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Idea hatched at Columbia School of Journalism

Tehran Bureau arose as a response to the shrinking of foreign news coverage in U.S. media. The concept disrupted entrenched models of international reporting because Tehran Bureau would not be based inside Iran. Using digital tools, it would have full access to reporters and experts in the field.

Founder Golnoush Niknejad began developing networks in Abu Dhabi, Dubai, London, New York and the Bay Area. 

With no funding, Tehran Bureau launched on Blogpost.com and published its first article “Iranians React to Obama Win.” BBC World Service and ABC News picked up the piece right away.

This early success led to syndication with Agence Global, the exclusive syndication agency for The Nation and Le Monde diplomatique.

Tehran Bureau begins in earnest its coverage of the elections in Iran. 

Tehran Bureau launches a new website designed pro-bono by Amir Ebrahimnia of Derooted Immersive, who also orchestrated a successful social media campaign on Facebook.

The New York Times is the first publication to syndicate our election coverage. The piece, published on June 9, 2009, was a dispatch from one of our in-country correspondents, Jason Razaian.

As Tehran Bureau leads the story, its website becomes the target of a cyber attack. This prompts Tehran Bureau to migrate content to Twitter and social media, an unprecedented move at the time that would later credit Tehran Bureau as one of the pioneers for live blogging and digital news forever changing the journalism landscape.

One month later, PBS / Frontline reaches out to Tehran Bureau and we enter into a partnership.

We win our first journalism award: Denmark’s Victor Prize for Critical Journalism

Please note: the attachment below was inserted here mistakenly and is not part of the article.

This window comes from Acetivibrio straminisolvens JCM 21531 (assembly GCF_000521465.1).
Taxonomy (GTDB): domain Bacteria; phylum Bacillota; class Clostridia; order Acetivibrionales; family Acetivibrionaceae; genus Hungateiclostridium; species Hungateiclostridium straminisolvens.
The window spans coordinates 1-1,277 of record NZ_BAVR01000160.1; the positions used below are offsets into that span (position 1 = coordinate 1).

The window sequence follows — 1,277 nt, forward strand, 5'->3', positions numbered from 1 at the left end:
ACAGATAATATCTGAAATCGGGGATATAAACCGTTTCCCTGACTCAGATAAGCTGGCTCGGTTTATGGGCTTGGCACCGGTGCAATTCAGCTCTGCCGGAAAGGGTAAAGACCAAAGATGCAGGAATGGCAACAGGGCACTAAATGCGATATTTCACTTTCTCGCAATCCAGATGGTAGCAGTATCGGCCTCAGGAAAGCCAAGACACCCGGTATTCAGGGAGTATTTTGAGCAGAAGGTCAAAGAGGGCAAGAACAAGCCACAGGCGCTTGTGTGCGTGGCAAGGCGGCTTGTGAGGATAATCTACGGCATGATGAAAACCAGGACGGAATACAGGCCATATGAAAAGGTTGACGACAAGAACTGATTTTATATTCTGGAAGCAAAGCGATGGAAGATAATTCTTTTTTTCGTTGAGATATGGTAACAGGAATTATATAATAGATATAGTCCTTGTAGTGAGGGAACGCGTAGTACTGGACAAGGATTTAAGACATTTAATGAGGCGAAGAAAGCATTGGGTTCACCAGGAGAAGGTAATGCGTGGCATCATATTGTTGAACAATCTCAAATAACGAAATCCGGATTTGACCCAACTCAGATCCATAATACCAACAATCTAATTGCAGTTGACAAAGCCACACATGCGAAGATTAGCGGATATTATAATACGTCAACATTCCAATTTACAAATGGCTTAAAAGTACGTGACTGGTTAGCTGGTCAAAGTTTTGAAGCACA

Also, our first editorial partnership on a documentary with Frontline--titled "A Death in Tehran”--wins an Emmy Award 

Tehran Bureau founder receives the inaugural Innovator Award from Columbia School of Journalism.

The Daily Beast names Tehran Bureau founder as one of “17 people who are changing the world" through their editing, blogging, reporting, videos and Twitter feeds.

Columbia School of Journalism honors Tehran Bureau by naming it one of “50 Great Stories” in the last 100 years, a rare honor bestowed by the University’s top faculty and historians.

Tehran Bureau’s Coverage of Modern Iran is featured in the Columbia School of Journalism’s centennial commemoration.

Tehran Bureau enters into a partnership with the Guardian newspaper, and moves into the newsroom at Kings Cross in London. 

The Iran Deal changes the geopolitical landscape, so Tehran Bureau launches another disruptive paradigm to cover the economy.

Tehran Bureau devotes its resources to mapping Iran’s economy from the ground up. The result is unprecedented data journalism on the topic.

Launch of Tehran Bureau Business targeting policymakers, think tanks and international conglomerates.

Launch of Doublethink Institute, a think tank that publishes findings based on Tehran Bureau’s database.

Pandemics and the environment know no borders. Journalism beckons. Our team is itching to get back into the newsroom. Tehran Bureau is re-launched.

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